- 29 Jan 19
Peter Farrelly's Green Book offers an exploration of racism fatally undermined by white saviour syndrome.
Green Book is a buddy-comedy road-trip movie with a witty script, great performances and a feel-good message, that is designed to make white people feel comfortable about racism.
I wish I didn't need to issue the following statement, but seeing as this film has not just been made, but is receiving widespread critical acclaim, let us err on the side of caution: white people shouldnıt feel comfortable about racism.
This is a White Saviour film, and ticks every box of that pandering, damaging trope. The film is based on the true story of Don Shirley, a jazz pianist and composer whose talent was nothing short of genius, and who toured throughout the Deep South during the 1960s. Shirley was also rumoured to be gay, and a complicated character - which all combined, should make Shirley the subject of endless exploration, celebration and representation, given our fascination with tortured male geniuses.
Except, Shirley is black. So the film is instead framed from the perspective of Shirley's white driver.
Tony 'The Lip' Vallelonga (Viggo Mortensen) is openly disgusted by black people, but over the course of the film becomes less explicitly racist and more, er, accidentally, endearingly racist. This framing impacts the whole film, as Shirley's (Mahershala Ali) struggle to survive the violent racism and homophobia in the American South is viewed through - and thus undermined by - Vallelonga's ignorant lens.
Shirley's justified fears about having to always appear as respectable and non-threatening as possible aren't explored, but met with Vallelongaıs quippy, mocking assertions that Shirley should just loosen up and enjoy himself, because racism isnıt really that big a deal! Likewise, Vallelonga is given credit for rescuing Shirley from acts of aggression and violence with his winking hardscrabble charm, because it's definitely his jokes and not his white privilege, because again: racism, not a big deal.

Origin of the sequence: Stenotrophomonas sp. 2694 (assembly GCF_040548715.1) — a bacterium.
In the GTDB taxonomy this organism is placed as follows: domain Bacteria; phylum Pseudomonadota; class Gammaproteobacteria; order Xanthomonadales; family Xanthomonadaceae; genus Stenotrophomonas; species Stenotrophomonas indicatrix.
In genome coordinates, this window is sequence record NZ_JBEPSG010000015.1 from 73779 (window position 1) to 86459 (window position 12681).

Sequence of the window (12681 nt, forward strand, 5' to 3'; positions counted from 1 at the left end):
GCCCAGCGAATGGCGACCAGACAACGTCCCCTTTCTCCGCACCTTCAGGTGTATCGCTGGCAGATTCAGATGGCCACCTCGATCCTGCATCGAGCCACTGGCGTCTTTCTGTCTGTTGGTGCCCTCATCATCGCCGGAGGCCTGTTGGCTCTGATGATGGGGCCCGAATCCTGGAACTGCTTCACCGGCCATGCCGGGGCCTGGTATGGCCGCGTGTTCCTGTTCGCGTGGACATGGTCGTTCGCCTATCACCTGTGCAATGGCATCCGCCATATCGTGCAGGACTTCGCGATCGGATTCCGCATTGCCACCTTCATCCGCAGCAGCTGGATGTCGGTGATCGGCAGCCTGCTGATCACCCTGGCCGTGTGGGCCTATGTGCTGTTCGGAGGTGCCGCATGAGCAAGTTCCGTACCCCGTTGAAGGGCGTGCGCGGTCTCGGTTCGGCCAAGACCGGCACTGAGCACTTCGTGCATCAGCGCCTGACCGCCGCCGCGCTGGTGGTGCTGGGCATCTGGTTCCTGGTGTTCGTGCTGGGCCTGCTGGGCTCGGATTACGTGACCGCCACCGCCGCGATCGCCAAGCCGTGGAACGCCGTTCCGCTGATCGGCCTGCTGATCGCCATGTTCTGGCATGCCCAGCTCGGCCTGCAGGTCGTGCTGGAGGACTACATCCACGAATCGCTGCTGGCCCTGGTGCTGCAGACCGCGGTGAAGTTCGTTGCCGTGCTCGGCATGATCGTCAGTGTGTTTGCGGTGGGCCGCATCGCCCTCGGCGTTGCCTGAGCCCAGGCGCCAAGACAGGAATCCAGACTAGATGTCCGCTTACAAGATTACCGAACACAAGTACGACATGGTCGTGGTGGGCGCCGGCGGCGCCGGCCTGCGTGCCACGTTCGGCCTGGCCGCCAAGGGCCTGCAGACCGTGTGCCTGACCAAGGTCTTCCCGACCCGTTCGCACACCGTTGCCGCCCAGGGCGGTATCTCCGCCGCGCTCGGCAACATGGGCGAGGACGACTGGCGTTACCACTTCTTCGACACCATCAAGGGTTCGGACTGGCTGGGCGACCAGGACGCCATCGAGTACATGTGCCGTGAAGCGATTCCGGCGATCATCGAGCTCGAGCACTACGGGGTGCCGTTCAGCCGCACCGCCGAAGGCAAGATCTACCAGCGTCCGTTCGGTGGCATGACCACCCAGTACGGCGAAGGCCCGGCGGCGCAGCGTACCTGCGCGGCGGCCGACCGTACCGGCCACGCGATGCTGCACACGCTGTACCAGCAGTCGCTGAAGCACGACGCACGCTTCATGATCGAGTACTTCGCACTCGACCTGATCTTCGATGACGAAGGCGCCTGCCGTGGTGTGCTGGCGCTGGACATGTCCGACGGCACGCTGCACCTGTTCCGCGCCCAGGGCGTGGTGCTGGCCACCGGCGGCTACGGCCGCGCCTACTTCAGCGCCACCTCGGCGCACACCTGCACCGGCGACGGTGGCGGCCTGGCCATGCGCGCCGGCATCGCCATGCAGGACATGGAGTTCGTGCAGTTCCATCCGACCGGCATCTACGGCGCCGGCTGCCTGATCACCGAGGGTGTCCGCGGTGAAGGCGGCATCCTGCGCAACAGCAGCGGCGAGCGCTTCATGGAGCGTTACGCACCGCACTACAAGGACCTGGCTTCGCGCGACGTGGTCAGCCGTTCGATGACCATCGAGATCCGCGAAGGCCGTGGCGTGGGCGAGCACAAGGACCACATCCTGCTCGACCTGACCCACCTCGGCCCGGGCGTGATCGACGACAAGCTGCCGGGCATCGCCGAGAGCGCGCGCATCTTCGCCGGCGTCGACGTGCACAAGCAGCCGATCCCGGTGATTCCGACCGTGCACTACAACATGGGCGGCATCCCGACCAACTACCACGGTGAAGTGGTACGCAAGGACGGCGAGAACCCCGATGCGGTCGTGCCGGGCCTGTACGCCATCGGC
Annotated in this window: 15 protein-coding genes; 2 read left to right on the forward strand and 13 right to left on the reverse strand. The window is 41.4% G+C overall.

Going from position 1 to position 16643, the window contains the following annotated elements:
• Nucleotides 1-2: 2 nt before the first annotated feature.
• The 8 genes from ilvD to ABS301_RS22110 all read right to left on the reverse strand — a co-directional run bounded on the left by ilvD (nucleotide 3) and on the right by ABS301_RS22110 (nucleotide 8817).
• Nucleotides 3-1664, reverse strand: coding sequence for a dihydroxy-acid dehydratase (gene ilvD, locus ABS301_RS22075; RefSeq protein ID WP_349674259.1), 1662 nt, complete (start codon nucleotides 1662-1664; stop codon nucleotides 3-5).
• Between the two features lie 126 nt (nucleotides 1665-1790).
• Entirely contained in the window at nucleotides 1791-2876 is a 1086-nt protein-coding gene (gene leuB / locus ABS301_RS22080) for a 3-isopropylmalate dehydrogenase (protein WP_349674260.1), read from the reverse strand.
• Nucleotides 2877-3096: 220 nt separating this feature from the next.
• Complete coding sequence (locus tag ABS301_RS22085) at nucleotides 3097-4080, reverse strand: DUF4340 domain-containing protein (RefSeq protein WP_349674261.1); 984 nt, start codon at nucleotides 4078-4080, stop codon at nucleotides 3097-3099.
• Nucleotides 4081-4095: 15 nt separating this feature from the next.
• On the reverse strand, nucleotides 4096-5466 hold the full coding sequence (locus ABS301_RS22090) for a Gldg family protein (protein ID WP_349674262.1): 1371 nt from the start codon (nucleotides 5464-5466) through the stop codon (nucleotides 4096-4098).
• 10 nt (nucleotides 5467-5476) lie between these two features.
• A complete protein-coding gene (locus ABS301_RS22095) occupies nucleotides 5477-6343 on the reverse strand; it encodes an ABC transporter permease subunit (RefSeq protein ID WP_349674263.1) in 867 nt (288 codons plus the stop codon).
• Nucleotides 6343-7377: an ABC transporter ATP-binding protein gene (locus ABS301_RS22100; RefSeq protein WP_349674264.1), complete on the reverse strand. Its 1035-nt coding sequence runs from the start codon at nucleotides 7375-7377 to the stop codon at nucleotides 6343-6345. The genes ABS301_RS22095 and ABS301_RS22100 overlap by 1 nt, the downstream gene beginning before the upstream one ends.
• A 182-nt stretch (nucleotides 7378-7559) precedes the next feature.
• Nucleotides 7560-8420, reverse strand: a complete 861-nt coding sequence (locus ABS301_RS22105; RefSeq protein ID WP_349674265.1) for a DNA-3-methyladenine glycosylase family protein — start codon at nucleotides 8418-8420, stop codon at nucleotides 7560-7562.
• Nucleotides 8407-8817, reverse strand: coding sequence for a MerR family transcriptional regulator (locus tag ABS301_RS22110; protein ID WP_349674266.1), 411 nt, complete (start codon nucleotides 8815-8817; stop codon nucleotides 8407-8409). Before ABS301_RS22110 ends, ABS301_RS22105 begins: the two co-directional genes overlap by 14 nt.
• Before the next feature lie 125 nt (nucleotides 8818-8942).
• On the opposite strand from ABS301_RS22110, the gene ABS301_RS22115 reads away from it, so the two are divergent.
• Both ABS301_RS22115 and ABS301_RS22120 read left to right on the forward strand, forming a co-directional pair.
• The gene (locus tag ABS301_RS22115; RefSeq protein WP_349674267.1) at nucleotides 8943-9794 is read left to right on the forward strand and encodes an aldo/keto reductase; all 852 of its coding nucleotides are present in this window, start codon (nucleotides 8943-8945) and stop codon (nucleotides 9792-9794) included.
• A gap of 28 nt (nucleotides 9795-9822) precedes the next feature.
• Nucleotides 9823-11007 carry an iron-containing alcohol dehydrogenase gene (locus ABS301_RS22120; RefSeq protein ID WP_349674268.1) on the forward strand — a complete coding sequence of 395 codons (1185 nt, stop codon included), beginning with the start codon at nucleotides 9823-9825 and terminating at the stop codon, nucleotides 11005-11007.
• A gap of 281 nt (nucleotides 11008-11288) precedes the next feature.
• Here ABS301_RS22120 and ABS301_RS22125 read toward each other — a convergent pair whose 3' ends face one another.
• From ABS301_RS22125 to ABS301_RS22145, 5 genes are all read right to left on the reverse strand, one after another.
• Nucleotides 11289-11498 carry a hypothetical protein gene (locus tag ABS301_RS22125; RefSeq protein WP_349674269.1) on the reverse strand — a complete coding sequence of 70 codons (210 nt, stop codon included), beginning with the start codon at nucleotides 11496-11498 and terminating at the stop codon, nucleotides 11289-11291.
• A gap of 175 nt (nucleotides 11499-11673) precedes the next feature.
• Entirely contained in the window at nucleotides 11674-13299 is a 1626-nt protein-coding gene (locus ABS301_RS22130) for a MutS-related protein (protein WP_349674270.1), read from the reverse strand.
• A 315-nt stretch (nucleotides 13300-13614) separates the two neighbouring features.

The moral of Green Book - which was written and directed by white men - is that a black man who is justifiably wary of a world which repeatedly attempts to murder him for his skin colour has the same amount of soul-searching and personal transformation to undertake as a white racist, and that those two people simply spending time together will solve racism.
Ali and Mortensen put in great performances, and there are some good jokes. But that isn't enough to justify this film existing and perpetuating the message that it does. The phrase 'Green Book' refers to the era's directory of places that offered safety, comfort and a haven from racism for people of colour. Emotionally, this film would not meet the criteria. It offers escapism and comfort to white people only. And that's just not good enough anymore.